The doctor chuckled, then apologized. "Sorry, didn't mean to laugh. No, this cabbage is unlikely to attract bugs. An insect repellant is built into its genes. That probably will protect you from mosquitoes too, by the way. As to fertilizer, the plant will draw what it needs from sunshine and your body chemicals. Just eat a sensible diet and the cabbage will be fine. You'll feel better each day."
After he left the hospital Jeremy went home, and he felt better than he had in years. He had come to accept the cabbage as a fact of his life. Others, however, were not as calm. The plant caused children to ask their parents what that was on the man's chest. "It looks like a cabbage," one parent said.
Jeremy began wearing a large bandanna when he went outside. It concealed the cabbage and the zipperlike incision scar nicely, but he learned he had to sit in front of a full-spectrum light at home afterward for the same amount of time he had covered the cabbage, or it began to wilt and he immediately felt tired.
Weekly at first, then monthly Jeremy returned to the hospital for a physical. After six months his doctors pronounced him cholesterol-safe and set a date to remove the cabbage.
The day before Jeremy was to report for the removal surgery, he paced and paced in his room. Finally he called the hospital and declared he wasn't going through with it. "I like my cabbage," he informed the astonished doctors. "I'm healthier than I've been for years. Losing it would be like losing a hand."
Jeremy was adamant when the doctors tried to convince him that the cabbage had served its purpose and should be removed. The surgery was canceled and Jeremy signed a waiver absolving the hospital staff of liability for any consequences that might result from not removing the cabbage.
Winter came and went without Jeremy catching his inevitable cold. He thanked the cabbage for pumping vitamin C into him.
As the months passed, Jeremy found his need for food was shrinking. He ate less and less, yet he had the same energy as always. One day a glass of milk was his last food. He guessed his maturing cabbage, now quite large, had become able to draw enough nourishment from sunshine to handle its needs and his.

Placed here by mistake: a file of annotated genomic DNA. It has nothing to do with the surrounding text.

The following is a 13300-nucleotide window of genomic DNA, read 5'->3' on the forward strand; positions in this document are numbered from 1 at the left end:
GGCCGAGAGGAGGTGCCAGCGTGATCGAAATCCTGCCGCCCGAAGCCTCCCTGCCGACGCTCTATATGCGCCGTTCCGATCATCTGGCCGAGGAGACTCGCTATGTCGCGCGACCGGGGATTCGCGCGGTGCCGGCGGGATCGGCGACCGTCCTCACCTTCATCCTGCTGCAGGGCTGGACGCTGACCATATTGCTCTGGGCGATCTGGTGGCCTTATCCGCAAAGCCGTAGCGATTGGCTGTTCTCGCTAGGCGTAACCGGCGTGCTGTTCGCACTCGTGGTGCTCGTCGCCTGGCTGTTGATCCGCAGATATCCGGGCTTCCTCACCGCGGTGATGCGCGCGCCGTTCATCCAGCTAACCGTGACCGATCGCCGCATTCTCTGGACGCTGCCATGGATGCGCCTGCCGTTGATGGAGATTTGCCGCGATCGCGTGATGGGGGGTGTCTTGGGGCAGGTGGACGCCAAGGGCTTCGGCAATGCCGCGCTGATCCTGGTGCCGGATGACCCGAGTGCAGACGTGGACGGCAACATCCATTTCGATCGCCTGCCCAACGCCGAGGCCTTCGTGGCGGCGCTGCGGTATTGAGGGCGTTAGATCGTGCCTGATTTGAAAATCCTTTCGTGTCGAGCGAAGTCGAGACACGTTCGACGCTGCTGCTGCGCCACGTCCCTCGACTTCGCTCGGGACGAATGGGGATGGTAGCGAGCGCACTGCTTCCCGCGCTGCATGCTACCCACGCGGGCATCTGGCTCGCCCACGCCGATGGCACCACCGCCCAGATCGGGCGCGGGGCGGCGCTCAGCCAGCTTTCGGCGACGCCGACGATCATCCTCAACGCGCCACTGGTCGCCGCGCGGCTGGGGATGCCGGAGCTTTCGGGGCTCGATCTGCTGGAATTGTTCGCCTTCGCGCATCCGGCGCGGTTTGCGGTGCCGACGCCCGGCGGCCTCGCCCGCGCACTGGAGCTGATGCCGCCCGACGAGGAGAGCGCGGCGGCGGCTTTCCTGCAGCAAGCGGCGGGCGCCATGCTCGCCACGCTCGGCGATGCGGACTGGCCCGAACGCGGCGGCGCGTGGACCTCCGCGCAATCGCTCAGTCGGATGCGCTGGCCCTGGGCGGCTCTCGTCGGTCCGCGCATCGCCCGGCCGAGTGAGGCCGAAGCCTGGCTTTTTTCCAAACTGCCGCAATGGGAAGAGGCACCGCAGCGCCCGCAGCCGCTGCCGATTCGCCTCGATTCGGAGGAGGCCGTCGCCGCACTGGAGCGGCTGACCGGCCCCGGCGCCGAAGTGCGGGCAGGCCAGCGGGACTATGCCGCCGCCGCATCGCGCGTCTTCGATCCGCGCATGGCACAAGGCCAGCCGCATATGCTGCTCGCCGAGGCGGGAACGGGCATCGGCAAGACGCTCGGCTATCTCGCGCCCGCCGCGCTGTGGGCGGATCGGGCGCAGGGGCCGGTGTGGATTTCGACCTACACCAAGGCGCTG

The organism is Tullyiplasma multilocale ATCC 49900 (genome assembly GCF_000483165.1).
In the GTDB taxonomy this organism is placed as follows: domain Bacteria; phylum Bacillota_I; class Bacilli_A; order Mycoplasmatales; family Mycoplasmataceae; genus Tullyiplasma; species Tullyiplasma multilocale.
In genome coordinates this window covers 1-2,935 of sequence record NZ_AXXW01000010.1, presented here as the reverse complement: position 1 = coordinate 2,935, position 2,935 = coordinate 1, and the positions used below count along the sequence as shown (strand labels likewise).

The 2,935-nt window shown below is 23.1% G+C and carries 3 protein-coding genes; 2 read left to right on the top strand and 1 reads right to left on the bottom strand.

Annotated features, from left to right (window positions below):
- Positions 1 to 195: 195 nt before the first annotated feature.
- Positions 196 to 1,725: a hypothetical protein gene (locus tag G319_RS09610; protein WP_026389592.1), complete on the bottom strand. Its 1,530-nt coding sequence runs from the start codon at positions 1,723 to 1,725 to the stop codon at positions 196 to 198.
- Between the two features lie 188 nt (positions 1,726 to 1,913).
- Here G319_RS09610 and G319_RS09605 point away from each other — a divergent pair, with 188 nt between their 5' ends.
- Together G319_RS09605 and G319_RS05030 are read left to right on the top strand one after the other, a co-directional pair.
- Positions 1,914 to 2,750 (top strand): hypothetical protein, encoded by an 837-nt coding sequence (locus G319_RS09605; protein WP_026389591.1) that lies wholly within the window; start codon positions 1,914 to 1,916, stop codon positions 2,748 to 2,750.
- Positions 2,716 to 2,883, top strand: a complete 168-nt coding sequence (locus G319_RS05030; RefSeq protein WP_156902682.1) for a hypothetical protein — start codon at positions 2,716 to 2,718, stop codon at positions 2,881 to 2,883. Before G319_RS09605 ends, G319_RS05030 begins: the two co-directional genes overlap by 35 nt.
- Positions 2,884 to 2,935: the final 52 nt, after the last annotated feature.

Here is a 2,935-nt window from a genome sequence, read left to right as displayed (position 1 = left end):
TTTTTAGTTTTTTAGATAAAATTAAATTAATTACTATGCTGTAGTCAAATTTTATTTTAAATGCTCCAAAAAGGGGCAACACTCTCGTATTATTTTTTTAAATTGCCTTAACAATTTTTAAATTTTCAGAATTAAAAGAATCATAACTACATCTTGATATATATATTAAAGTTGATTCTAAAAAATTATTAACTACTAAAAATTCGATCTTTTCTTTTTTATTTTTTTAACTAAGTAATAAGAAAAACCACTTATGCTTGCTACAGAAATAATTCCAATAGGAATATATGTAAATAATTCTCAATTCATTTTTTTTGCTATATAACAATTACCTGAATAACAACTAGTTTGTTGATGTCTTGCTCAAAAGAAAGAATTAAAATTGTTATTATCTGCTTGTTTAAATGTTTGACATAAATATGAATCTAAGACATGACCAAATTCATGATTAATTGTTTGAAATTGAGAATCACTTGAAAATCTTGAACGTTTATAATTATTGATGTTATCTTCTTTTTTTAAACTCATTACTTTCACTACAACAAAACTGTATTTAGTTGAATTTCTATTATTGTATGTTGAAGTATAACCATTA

What next, he wondered. The answer came when he noticed his need for sleep was decreasing. He stayed up later and arose earlier each day. One night he didn't sleep at all, and that was how it was from then on.
Jeremy theorized that he was becoming a superperson -- the next evolutionary step for humanity. The idea fascinated him, but he didn't inform the doctors.
At first he was delighted to be able to read all night, because he had long thought sleep was a waste of time. He went through his large "someday" reading pile. Next he checked out books from the library and subscribed to several magazines. Finally he realized that what he had delighted in had become a problem. The more he read the faster he could read and the more reading material he needed. It became an obsession. Eventually Jeremy telephoned the hospital and made an appointment to see the surgeon who had done his cabbage.
Jeremy pleaded with the surgeon. "At first my cabbage was great. I never got sick. I had no need for food or sleep. But my god, doctor, I was bored out of my tree. I want to catch a cold and sleep and eat again. That's what humanity means."
Story & artwork copyright © 1998 Ray Dangel <email@example.com>